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The Search: Five tips for finding the right college


Rosemarie Lenz, 16, of Clarence, fills out a form at the St. Bonaventure University stand during the National College Fair at the Buffalo Niagara Convention Center on Tuesday. (Derek Gee / Buffalo News)

SATs. Financial aid. College essays.

The college application process can be daunting.

But admissions officers say students can take the stress out of the process if they start early and stay organized.

Admissions officers, school counselors and others gathered Tuesday for Buffalo's National College Fair at the Buffalo Niagara Convention Center. See what advice they have for high school juniors in this video:

Here are five tips for juniors preparing to navigate the college selection process.

Visit the Campus: There is a slew of information online about colleges. But admissions experts say the only real way to find out if a school is the right fit is to set foot on campus.

Once you've done your research to narrow down the choices, plan to visit your top schools.

Claudia Rodems, school counselor at Cheektowaga Central High School, recommends that students go "off the beaten path."

"You absolutely want to do the college tour, and perhaps you want to go sit in some classrooms and see what the class situation is like," Rodems said. "Maybe talk to the professors in that major that you're interested in, but also take an opportunity to go sit and have lunch in the cafeteria. Just listen to the conversation around you."

J.L. Miller, senior admissions counselor at Houghton College, recommends that students spend the night on campus, attend a class and meet with professors.

"Really immerse yourself," Miller said, "because it is such a significant decision."

Start Writing: The summer before your senior year is a good time to start working on the first draft of those college essays, said Eric Danielson, assistant director of admissions at St. Bonaventure University. 

Students can check out the Common Application online to get an idea of what types of essays are often required. Most essay topics, Danielson said, are open-ended, giving students a lot to write about. Preparing over the summer will give students time to polish their writing.

"Really, the best essays … tell us something about a student that we can't find out anywhere else in the application," Danielson said.

That means don't just list your extracurricular activities and background. Give admissions officers a taste of your personality.

And start early to give yourself a chance to eliminate typos and grammatical errors that can detract from an application.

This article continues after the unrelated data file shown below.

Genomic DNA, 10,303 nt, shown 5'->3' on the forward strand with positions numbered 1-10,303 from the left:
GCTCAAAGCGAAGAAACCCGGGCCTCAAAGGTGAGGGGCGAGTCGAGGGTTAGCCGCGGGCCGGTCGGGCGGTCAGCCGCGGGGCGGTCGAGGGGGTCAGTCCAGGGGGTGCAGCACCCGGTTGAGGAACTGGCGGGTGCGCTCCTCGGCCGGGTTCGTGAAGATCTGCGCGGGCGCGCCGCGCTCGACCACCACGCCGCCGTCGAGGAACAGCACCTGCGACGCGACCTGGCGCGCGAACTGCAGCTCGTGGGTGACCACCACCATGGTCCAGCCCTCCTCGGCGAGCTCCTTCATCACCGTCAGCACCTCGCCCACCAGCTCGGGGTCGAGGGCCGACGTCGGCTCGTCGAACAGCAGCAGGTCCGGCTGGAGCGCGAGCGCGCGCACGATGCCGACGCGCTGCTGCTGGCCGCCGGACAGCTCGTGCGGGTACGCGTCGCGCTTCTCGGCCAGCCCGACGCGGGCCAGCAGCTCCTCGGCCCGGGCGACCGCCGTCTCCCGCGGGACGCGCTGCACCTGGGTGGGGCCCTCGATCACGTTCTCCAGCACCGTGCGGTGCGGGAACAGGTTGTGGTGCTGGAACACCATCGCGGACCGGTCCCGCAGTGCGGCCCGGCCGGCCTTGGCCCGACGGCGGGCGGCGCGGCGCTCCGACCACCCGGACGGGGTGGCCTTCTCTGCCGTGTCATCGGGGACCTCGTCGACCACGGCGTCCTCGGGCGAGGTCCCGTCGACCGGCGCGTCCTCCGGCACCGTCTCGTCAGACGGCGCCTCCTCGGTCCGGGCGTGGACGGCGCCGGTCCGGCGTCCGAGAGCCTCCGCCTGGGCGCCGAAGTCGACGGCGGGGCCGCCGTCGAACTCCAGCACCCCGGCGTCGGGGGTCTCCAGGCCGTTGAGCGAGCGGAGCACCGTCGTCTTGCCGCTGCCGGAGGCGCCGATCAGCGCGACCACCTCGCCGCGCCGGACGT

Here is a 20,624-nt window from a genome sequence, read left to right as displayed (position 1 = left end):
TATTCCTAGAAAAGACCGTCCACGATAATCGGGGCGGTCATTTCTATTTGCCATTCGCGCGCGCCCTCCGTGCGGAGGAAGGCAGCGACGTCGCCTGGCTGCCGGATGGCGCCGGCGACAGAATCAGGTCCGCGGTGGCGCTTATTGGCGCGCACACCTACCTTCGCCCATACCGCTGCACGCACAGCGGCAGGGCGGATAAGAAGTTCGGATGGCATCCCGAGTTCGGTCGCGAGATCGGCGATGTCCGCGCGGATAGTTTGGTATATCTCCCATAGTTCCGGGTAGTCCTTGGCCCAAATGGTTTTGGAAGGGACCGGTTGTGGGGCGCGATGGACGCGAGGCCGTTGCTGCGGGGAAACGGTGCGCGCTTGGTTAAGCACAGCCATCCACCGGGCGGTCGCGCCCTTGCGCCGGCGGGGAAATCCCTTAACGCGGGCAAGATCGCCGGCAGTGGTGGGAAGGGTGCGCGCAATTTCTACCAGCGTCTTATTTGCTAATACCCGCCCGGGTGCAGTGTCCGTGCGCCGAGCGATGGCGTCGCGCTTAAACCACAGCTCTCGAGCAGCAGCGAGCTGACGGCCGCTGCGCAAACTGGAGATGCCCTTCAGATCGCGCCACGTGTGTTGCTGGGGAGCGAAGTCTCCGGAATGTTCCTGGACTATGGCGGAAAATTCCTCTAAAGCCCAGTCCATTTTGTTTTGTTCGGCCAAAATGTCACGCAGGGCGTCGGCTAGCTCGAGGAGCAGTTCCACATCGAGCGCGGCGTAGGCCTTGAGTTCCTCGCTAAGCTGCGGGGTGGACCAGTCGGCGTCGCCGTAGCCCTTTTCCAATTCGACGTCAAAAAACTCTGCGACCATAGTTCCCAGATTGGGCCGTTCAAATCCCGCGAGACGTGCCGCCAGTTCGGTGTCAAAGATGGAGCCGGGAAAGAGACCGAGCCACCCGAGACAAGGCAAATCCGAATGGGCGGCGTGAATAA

Danielson also recommends that students use the summer before their senior year to think about what teachers they will ask for recommendations. 

Gather Financial Information Early: Parents and students should fill out financial forms as soon as possible after Jan. 1 of their senior year, said Robin Chase, program analyst for New York State Higher Education Services Corp.

"You want to get it done as quickly as possible, because any school-based aid is first-come, first-serve," Chase said.

Parents and students should also sit down and talk about the college options and explore ways to pay for school. Many parents, Chase said, erroneously assume that they won't qualify for financial aid.

"The earlier you file your financial aid forms, the better packages will be available to you from the respective financial aid offices," said Harry Gong, director of admissions at Niagara University.

Deadlines, Deadlines, Deadlines: Start keeping track of what's due and what standardized tests you'll need to take in your junior year.

Gong recommends that high school juniors work closely with their school counselors to make sure they know about admission deadlines and requirements so they're ready to apply early in their senior year. 

"They should be really meeting now with their counselors and letting their counselors know exactly what it is they're thinking and where they might be planning on going," Gong said. 

Relax: There's so much going in the junior and senior years of high school, it can be easy to panic, said J.L. Miller, senior admission counselor at Houghton College.

"Don't stress," Miller said. "Step back and realize that you're going to be able to find a college; you're going to be able to get in."

Meeting requirements early, Miller said, will help take the stress off students as they focus on their final year of high school.

"You're talking about four very important years of your life," Miller said. "You don't want to just pick a school because you think its buildings are pretty or because its cost is cheap. You want to pick somewhere that is your fit and where you will thrive."

If You Go

What: Buffalo's National College Fair

Where: Buffalo Niagara Convention Center

When: 6 to 8:30 p.m. Tuesday and 9 a.m. to noon Wednesday

What you need to know: Evening workshops include information on financial aid, standardized tests, residence life and essay writing. Admission is free.

--Denise Jewell Gee

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